If birds of any feather can flock together, then one of their most unusual pairings might seem to be between filmmaker Elgin James and actress Juno Temple. One is pushing 40; an ex-punk who did a year of hard time for his days of kicking neo-Nazi ass for his own hardcore gang called Friends Stand United. The other is a diminutive, arts-enriched young woman whose father Julian put punk and The Sex Pistols on the map with The Great Rock and Roll Swindle. Yet despite their upbringings on the mean streets of Boston and the rolling hills of England, James and Temple are very much old, kindred souls. Their joint creative process has given rise to two Little Birds as they escape a devastated, desolate nowhere of the Salton Sea to the urban ruins of Los Angeles.
Based on James' own youth, but given a whole new female perspective, Little Birds continues Temple's impressive tradition of playing teens who just have to get out of their small-minded town. Here she plays her darkest youth riot character yet in Lily, a fiery desert flower who convinces her more calm best friend Alison (Kay Panabaker) to make for a land with an open ocean, only to end up in a squat with a crew of thieving skate punks. Little Birds' poetic and intense coming of age story brings to mind both Gas, Food Lodging and Where the Day Takes You, as told from a level of street cred that most filmmakers haven't begun to experience. And it's an honesty that Temple conveys with striking vivaciousness, even as her character defies the audience sympathy hooks that a bigger Hollywood production would've given Lily.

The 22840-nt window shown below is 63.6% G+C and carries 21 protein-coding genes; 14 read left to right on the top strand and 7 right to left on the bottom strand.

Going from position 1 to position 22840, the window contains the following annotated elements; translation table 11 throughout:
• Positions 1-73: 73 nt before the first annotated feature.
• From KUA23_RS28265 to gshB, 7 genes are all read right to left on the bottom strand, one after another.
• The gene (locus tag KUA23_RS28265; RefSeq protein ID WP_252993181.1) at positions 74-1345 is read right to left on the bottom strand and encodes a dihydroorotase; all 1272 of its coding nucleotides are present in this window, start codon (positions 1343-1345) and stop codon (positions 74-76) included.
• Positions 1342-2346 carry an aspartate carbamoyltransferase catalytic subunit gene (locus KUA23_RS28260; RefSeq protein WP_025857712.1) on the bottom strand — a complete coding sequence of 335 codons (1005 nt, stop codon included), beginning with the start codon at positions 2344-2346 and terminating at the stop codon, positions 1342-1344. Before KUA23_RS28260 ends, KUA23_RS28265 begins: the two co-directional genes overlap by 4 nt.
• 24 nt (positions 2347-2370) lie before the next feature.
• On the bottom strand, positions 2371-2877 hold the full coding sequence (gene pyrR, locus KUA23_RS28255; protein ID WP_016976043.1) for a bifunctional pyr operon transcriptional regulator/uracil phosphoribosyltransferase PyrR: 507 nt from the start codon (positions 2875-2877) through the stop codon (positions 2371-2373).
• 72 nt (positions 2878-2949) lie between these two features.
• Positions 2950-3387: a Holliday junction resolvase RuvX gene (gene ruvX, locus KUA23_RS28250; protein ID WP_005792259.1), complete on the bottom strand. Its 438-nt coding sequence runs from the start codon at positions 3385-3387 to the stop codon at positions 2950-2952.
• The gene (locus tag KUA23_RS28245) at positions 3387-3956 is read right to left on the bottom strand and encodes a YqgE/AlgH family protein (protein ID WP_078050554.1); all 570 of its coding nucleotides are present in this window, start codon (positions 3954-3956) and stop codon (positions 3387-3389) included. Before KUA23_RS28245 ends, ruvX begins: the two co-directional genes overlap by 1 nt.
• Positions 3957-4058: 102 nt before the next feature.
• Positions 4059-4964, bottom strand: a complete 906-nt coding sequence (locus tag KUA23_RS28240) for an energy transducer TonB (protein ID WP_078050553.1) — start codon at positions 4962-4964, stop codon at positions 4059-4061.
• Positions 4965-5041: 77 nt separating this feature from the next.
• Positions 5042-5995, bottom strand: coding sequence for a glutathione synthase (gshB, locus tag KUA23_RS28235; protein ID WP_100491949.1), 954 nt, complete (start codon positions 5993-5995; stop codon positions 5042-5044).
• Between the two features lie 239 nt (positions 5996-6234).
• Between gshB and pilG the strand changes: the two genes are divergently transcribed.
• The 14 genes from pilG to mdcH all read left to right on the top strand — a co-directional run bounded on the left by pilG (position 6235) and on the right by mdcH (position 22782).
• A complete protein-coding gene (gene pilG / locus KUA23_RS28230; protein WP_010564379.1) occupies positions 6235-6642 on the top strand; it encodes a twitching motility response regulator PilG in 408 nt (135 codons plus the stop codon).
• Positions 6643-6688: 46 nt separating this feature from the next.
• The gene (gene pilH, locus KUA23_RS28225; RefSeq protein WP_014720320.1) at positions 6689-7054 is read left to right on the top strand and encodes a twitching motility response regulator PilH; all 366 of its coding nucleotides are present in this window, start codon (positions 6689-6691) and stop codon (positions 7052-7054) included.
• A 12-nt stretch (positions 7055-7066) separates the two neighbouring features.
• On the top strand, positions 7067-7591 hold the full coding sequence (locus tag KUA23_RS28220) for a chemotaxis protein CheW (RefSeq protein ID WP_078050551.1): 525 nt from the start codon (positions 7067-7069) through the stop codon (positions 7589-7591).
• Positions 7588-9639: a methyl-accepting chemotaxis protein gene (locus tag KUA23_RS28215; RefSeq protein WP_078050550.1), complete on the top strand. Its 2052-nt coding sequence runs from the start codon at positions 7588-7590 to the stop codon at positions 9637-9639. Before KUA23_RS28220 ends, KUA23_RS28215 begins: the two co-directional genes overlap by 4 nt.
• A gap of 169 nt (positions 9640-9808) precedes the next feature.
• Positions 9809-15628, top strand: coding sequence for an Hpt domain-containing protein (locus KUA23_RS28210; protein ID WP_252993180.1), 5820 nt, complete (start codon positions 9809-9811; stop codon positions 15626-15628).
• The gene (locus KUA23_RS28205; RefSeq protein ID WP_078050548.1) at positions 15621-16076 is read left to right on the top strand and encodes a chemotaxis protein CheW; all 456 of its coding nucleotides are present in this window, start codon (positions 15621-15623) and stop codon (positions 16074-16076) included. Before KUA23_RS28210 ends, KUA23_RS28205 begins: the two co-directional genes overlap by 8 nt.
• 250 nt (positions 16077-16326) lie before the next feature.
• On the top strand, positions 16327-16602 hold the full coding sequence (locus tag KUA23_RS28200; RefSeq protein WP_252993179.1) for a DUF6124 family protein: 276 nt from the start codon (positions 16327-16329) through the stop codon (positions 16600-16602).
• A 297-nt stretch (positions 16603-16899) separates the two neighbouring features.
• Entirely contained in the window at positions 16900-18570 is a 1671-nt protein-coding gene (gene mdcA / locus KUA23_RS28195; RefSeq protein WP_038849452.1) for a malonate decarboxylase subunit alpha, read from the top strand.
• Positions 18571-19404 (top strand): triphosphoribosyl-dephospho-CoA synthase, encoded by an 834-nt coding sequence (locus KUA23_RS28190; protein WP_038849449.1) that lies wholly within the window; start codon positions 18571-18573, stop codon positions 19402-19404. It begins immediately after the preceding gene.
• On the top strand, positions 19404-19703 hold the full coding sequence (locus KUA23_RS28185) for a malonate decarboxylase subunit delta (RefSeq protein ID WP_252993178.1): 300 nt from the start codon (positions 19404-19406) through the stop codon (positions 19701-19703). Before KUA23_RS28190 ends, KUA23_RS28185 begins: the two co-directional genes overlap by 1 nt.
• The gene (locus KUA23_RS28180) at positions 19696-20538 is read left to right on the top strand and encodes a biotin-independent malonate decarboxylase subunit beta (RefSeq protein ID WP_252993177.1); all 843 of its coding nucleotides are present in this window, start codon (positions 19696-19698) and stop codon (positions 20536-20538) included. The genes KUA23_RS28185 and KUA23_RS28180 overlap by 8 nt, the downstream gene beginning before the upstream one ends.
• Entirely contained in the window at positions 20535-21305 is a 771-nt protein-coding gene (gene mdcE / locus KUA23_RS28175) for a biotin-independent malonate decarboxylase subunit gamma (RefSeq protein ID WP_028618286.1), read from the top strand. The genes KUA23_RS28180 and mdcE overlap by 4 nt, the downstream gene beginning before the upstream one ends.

Elgin's talent may have already seen him and Temple at that studio level by now after Little Birds' successful premiere at Sundance last year, until an outstanding warrant saw him sent to prison for a year – the same day he'd signed a writing contract due to Birds' buzz. Now spiritually revitalized and ready to take on the world with Temple, James and his leading lady reflect on their creative partnership that finally gets to take flight.